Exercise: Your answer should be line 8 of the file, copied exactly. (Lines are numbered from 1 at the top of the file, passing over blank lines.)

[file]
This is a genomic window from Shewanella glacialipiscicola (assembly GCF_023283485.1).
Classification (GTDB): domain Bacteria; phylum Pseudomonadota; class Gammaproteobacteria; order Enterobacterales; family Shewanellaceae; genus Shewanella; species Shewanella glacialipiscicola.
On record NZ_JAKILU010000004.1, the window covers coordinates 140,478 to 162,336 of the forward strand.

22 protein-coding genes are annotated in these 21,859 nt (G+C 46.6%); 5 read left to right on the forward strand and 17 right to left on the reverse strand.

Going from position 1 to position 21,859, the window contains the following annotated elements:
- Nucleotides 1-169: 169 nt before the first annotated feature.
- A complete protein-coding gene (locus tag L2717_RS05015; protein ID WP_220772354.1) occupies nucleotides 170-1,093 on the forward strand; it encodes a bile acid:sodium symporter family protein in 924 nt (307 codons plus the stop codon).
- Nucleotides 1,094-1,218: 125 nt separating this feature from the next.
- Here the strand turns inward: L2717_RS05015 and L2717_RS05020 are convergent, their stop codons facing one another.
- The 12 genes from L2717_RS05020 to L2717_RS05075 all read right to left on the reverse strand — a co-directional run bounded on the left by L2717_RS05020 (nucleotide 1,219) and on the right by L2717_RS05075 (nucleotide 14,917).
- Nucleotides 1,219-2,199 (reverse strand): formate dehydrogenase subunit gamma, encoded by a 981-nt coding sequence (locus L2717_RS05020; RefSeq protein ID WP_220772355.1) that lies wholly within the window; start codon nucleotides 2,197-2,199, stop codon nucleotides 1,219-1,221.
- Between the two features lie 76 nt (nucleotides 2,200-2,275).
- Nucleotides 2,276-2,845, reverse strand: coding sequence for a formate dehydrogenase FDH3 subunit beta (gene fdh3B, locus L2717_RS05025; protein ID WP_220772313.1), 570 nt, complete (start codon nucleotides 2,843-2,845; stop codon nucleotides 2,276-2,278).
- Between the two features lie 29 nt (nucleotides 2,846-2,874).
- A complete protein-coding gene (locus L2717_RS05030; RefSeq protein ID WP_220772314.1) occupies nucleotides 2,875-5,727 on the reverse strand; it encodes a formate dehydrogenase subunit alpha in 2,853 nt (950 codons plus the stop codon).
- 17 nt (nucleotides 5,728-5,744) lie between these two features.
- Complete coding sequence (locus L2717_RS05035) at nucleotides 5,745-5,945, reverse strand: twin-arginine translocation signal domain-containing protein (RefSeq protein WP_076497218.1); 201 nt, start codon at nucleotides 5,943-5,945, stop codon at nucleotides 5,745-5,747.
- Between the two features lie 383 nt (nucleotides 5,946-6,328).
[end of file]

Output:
- Nucleotides 1,094-1,218: 125 nt separating this feature from the next.